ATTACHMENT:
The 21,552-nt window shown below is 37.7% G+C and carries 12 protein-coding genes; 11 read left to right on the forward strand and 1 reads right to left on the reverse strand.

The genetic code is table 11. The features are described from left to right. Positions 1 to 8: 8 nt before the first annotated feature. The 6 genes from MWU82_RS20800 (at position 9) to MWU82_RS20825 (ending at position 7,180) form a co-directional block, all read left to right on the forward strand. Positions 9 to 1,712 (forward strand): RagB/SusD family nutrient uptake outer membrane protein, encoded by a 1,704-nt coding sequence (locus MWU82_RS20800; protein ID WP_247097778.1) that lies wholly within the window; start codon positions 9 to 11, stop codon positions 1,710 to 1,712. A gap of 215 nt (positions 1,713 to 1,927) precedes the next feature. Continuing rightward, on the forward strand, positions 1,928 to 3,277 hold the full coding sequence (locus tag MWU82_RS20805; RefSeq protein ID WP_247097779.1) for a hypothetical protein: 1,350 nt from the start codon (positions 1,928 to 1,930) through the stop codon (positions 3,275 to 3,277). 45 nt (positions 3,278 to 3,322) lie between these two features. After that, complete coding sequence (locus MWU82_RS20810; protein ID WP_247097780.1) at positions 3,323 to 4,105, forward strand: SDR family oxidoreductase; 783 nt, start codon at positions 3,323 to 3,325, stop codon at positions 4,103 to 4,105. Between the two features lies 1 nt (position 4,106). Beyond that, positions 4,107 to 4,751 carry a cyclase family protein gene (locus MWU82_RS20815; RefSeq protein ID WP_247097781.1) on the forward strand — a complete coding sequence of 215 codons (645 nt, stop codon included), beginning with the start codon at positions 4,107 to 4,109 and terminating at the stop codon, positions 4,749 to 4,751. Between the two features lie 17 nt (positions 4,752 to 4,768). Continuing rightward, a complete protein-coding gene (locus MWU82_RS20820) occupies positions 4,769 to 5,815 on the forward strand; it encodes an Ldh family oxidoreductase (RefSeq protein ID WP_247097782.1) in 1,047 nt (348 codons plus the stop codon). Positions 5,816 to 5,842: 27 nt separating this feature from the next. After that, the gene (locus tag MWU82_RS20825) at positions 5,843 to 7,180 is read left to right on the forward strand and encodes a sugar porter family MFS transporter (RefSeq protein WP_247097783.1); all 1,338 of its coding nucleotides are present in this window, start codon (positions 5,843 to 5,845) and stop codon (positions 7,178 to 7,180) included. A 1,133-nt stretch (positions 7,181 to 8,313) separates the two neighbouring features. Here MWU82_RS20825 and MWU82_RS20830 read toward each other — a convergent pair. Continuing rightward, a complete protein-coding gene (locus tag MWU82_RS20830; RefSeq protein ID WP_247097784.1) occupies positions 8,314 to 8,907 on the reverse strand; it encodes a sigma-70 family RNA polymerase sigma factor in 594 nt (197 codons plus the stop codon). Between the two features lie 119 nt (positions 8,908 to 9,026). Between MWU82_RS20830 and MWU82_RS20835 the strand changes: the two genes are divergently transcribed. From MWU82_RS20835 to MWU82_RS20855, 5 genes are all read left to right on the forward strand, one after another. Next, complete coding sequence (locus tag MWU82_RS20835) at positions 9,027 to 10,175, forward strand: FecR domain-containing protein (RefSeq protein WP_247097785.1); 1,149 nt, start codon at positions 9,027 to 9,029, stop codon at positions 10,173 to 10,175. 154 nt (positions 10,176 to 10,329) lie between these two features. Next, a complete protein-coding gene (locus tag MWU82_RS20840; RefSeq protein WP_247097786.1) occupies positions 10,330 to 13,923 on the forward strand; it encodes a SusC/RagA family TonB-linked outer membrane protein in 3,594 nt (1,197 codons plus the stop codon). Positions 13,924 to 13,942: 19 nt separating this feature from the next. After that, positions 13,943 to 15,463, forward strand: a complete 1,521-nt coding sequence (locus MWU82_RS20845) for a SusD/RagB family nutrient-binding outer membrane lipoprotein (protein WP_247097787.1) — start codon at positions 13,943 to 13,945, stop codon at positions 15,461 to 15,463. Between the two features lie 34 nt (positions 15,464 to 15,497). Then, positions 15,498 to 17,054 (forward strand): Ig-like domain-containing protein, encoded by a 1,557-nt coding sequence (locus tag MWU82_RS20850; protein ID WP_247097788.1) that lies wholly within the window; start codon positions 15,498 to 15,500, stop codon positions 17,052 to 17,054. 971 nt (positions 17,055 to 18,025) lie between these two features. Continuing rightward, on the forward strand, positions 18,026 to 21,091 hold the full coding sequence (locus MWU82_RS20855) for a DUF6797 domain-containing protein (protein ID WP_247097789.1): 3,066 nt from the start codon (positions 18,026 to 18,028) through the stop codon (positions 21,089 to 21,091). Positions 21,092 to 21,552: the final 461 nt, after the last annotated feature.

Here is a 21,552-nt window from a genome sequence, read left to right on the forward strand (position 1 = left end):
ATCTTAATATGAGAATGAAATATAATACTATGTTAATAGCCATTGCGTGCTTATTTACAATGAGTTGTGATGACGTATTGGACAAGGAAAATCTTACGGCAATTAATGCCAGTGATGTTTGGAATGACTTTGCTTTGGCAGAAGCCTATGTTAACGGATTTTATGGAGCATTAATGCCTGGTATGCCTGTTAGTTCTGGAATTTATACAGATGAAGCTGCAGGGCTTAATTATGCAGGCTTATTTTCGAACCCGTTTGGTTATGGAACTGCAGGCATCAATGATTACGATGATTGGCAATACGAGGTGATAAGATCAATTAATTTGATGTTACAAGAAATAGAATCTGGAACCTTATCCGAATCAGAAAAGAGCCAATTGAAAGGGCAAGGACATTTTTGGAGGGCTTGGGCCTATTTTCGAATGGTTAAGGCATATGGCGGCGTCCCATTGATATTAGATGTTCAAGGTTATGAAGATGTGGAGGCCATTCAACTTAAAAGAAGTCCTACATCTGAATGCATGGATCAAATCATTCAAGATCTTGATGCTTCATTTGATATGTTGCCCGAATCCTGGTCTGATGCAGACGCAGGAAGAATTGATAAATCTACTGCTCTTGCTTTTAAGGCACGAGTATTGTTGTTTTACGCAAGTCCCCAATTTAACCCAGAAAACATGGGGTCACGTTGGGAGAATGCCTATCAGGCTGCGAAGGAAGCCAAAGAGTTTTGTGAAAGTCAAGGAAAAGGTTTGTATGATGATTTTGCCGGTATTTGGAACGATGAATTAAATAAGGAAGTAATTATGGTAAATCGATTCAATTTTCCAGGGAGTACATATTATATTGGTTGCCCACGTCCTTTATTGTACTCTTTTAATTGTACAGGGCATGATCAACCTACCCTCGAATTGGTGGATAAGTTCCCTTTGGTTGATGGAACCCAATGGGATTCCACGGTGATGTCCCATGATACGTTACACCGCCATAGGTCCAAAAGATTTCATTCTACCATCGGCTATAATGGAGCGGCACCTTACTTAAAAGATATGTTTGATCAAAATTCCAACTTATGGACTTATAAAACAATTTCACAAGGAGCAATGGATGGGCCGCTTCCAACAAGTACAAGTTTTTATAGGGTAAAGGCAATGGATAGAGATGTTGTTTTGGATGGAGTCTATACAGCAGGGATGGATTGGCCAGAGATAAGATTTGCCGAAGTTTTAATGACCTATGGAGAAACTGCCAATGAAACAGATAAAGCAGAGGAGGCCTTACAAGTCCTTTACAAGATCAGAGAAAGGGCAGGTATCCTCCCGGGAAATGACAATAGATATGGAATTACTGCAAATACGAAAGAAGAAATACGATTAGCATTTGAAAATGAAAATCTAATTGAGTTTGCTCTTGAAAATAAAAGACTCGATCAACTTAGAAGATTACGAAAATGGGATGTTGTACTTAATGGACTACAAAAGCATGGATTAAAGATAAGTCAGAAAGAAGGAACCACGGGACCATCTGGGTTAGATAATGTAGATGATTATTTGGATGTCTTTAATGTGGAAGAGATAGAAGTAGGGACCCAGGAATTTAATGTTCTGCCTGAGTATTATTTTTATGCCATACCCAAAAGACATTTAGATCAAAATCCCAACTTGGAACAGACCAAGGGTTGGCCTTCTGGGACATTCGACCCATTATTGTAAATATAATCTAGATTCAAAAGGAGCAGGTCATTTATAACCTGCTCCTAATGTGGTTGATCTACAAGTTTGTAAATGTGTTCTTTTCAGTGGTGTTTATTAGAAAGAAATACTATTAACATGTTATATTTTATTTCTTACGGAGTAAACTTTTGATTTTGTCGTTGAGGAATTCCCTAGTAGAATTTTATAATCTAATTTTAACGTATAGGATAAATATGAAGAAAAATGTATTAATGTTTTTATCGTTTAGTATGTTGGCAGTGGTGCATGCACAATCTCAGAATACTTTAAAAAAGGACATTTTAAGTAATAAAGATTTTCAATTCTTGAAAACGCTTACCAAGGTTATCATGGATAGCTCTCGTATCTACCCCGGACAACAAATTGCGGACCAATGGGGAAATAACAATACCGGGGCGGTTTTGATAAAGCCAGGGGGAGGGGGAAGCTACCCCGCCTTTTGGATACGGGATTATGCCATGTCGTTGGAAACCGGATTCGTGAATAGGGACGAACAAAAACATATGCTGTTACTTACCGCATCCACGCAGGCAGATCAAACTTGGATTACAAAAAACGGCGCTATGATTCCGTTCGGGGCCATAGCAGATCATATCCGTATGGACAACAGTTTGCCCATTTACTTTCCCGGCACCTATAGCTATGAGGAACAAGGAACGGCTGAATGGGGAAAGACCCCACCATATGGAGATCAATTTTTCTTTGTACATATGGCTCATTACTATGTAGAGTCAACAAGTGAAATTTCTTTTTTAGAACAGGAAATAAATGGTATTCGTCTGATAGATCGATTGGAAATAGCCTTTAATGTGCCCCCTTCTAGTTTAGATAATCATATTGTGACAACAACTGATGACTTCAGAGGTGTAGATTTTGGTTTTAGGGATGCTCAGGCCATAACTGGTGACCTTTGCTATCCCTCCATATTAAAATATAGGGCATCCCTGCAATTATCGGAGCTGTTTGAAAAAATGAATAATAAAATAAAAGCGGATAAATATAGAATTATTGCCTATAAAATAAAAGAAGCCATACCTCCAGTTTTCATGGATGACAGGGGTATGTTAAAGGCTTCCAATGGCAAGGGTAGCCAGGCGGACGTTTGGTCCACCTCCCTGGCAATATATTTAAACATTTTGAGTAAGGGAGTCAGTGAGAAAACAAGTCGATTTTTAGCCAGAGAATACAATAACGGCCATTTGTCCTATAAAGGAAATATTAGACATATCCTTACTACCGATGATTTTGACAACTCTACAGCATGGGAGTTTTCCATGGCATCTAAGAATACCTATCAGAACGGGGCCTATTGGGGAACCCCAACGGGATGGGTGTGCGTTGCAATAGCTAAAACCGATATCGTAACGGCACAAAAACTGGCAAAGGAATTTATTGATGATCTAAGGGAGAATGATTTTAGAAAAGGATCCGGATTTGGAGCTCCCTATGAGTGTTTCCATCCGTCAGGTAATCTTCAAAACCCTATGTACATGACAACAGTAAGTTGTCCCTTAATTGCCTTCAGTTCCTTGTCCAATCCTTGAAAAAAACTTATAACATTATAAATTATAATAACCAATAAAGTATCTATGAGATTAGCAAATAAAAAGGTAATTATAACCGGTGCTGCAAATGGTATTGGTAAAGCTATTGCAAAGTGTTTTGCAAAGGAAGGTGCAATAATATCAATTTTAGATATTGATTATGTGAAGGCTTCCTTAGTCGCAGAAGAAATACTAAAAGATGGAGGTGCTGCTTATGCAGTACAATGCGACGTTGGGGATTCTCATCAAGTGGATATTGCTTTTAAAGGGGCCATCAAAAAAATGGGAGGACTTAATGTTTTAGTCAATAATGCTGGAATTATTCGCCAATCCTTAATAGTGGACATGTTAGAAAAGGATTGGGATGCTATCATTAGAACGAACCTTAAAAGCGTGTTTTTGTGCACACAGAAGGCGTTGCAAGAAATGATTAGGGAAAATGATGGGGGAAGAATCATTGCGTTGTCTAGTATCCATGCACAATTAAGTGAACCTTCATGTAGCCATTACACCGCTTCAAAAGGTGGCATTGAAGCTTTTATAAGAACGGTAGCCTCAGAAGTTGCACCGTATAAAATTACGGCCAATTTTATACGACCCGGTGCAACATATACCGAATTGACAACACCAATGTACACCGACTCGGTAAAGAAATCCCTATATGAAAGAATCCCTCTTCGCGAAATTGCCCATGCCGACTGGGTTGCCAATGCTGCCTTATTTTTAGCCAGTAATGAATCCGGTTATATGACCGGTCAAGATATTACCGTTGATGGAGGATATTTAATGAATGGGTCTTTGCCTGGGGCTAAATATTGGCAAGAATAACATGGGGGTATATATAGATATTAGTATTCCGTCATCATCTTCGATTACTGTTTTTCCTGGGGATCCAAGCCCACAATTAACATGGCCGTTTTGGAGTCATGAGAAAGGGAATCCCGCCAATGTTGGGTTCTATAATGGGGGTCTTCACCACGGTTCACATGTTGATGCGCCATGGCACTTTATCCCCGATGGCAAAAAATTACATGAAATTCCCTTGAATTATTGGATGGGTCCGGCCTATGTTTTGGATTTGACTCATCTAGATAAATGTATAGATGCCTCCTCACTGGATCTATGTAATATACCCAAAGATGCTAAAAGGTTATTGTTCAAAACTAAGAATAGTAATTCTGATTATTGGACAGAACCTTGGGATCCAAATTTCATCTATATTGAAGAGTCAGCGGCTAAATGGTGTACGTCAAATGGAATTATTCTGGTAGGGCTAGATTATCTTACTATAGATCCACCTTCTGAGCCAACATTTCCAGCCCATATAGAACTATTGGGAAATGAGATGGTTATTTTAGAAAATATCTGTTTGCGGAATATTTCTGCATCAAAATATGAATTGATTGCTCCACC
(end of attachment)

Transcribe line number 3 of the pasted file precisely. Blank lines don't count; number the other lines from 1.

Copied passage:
Here is a 21,552-nt window from a genome sequence, read left to right on the forward strand (position 1 = left end):